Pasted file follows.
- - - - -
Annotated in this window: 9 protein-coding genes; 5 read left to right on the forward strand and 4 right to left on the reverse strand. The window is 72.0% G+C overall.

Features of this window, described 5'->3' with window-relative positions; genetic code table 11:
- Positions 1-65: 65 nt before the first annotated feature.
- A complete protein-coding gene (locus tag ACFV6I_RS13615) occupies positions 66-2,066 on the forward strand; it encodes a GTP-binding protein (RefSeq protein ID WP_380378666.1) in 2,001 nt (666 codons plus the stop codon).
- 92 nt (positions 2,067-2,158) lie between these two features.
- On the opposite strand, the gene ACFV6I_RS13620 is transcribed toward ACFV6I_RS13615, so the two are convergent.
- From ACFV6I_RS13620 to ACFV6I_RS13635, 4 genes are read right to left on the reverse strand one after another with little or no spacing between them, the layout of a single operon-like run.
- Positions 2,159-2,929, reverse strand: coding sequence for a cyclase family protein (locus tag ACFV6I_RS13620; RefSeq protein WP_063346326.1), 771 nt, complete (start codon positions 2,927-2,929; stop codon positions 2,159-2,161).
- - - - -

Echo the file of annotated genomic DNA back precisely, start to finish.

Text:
Annotated in this window: 9 protein-coding genes; 5 read left to right on the forward strand and 4 right to left on the reverse strand. The window is 72.0% G+C overall.

Features of this window, described 5'->3' with window-relative positions; genetic code table 11:
- Positions 1-65: 65 nt before the first annotated feature.
- A complete protein-coding gene (locus tag ACFV6I_RS13615) occupies positions 66-2,066 on the forward strand; it encodes a GTP-binding protein (RefSeq protein ID WP_380378666.1) in 2,001 nt (666 codons plus the stop codon).
- 92 nt (positions 2,067-2,158) lie between these two features.
- On the opposite strand, the gene ACFV6I_RS13620 is transcribed toward ACFV6I_RS13615, so the two are convergent.
- From ACFV6I_RS13620 to ACFV6I_RS13635, 4 genes are read right to left on the reverse strand one after another with little or no spacing between them, the layout of a single operon-like run.
- Positions 2,159-2,929, reverse strand: coding sequence for a cyclase family protein (locus tag ACFV6I_RS13620; RefSeq protein WP_063346326.1), 771 nt, complete (start codon positions 2,927-2,929; stop codon positions 2,159-2,161).